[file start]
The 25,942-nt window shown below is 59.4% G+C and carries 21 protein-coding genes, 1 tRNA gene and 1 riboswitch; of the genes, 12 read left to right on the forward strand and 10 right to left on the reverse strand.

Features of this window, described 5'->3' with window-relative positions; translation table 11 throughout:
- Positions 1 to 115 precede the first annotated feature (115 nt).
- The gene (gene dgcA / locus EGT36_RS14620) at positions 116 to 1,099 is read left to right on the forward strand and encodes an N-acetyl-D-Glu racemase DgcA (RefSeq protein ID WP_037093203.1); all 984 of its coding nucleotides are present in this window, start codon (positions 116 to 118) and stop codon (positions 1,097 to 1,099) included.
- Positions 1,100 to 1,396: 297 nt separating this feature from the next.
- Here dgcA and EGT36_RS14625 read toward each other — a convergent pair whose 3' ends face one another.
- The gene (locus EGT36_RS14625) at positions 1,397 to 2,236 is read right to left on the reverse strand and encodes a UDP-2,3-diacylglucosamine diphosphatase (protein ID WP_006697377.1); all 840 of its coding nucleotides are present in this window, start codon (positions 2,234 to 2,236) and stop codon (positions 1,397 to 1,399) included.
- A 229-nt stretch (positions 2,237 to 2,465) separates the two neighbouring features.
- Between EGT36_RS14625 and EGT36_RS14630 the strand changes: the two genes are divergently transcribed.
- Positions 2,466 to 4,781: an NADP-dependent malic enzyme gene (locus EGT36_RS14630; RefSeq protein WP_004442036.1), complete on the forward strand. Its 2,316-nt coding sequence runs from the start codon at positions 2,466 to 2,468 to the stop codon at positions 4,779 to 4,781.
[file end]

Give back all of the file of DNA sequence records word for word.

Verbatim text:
The 25,942-nt window shown below is 59.4% G+C and carries 21 protein-coding genes, 1 tRNA gene and 1 riboswitch; of the genes, 12 read left to right on the forward strand and 10 right to left on the reverse strand.

Features of this window, described 5'->3' with window-relative positions; translation table 11 throughout:
- Positions 1 to 115 precede the first annotated feature (115 nt).
- The gene (gene dgcA / locus EGT36_RS14620) at positions 116 to 1,099 is read left to right on the forward strand and encodes an N-acetyl-D-Glu racemase DgcA (RefSeq protein ID WP_037093203.1); all 984 of its coding nucleotides are present in this window, start codon (positions 116 to 118) and stop codon (positions 1,097 to 1,099) included.
- Positions 1,100 to 1,396: 297 nt separating this feature from the next.
- Here dgcA and EGT36_RS14625 read toward each other — a convergent pair whose 3' ends face one another.
- The gene (locus EGT36_RS14625) at positions 1,397 to 2,236 is read right to left on the reverse strand and encodes a UDP-2,3-diacylglucosamine diphosphatase (protein ID WP_006697377.1); all 840 of its coding nucleotides are present in this window, start codon (positions 2,234 to 2,236) and stop codon (positions 1,397 to 1,399) included.
- A 229-nt stretch (positions 2,237 to 2,465) separates the two neighbouring features.
- Between EGT36_RS14625 and EGT36_RS14630 the strand changes: the two genes are divergently transcribed.
- Positions 2,466 to 4,781: an NADP-dependent malic enzyme gene (locus EGT36_RS14630; RefSeq protein WP_004442036.1), complete on the forward strand. Its 2,316-nt coding sequence runs from the start codon at positions 2,466 to 2,468 to the stop codon at positions 4,779 to 4,781.